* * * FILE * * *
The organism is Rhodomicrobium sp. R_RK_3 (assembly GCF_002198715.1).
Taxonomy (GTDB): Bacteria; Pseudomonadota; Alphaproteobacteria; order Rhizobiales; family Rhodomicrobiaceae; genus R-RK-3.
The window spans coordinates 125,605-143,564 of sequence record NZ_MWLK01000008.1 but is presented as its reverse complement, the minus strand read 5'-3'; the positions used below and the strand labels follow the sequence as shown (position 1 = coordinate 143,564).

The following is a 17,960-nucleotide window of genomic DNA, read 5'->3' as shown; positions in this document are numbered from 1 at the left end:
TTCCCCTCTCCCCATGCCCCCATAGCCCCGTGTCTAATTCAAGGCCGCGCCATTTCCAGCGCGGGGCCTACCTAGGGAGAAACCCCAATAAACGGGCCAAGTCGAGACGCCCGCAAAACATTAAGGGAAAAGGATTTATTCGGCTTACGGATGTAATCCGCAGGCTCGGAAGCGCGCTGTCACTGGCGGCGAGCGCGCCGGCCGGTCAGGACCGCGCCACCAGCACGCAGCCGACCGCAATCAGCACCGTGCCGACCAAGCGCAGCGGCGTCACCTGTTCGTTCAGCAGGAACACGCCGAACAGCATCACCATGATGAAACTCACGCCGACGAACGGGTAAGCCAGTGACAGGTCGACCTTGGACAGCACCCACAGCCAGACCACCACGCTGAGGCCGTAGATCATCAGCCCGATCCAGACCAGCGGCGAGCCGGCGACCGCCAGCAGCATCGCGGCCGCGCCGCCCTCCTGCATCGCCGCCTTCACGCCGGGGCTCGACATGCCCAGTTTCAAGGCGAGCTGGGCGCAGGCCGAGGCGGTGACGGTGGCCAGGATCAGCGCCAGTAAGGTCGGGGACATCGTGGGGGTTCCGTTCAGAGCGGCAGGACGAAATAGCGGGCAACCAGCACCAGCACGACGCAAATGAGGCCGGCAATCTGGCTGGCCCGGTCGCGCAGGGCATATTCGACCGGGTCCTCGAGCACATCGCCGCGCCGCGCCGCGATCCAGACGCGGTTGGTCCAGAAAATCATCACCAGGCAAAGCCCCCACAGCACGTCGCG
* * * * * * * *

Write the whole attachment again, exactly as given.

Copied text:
The organism is Rhodomicrobium sp. R_RK_3 (assembly GCF_002198715.1).
Taxonomy (GTDB): Bacteria; Pseudomonadota; Alphaproteobacteria; order Rhizobiales; family Rhodomicrobiaceae; genus R-RK-3.
The window spans coordinates 125,605-143,564 of sequence record NZ_MWLK01000008.1 but is presented as its reverse complement, the minus strand read 5'-3'; the positions used below and the strand labels follow the sequence as shown (position 1 = coordinate 143,564).

The following is a 17,960-nucleotide window of genomic DNA, read 5'->3' as shown; positions in this document are numbered from 1 at the left end:
TTCCCCTCTCCCCATGCCCCCATAGCCCCGTGTCTAATTCAAGGCCGCGCCATTTCCAGCGCGGGGCCTACCTAGGGAGAAACCCCAATAAACGGGCCAAGTCGAGACGCCCGCAAAACATTAAGGGAAAAGGATTTATTCGGCTTACGGATGTAATCCGCAGGCTCGGAAGCGCGCTGTCACTGGCGGCGAGCGCGCCGGCCGGTCAGGACCGCGCCACCAGCACGCAGCCGACCGCAATCAGCACCGTGCCGACCAAGCGCAGCGGCGTCACCTGTTCGTTCAGCAGGAACACGCCGAACAGCATCACCATGATGAAACTCACGCCGACGAACGGGTAAGCCAGTGACAGGTCGACCTTGGACAGCACCCACAGCCAGACCACCACGCTGAGGCCGTAGATCATCAGCCCGATCCAGACCAGCGGCGAGCCGGCGACCGCCAGCAGCATCGCGGCCGCGCCGCCCTCCTGCATCGCCGCCTTCACGCCGGGGCTCGACATGCCCAGTTTCAAGGCGAGCTGGGCGCAGGCCGAGGCGGTGACGGTGGCCAGGATCAGCGCCAGTAAGGTCGGGGACATCGTGGGGGTTCCGTTCAGAGCGGCAGGACGAAATAGCGGGCAACCAGCACCAGCACGACGCAAATGAGGCCGGCAATCTGGCTGGCCCGGTCGCGCAGGGCATATTCGACCGGGTCCTCGAGCACATCGCCGCGCCGCGCCGCGATCCAGACGCGGTTGGTCCAGAAAATCATCACCAGGCAAAGCCCCCACAGCACGTCGCG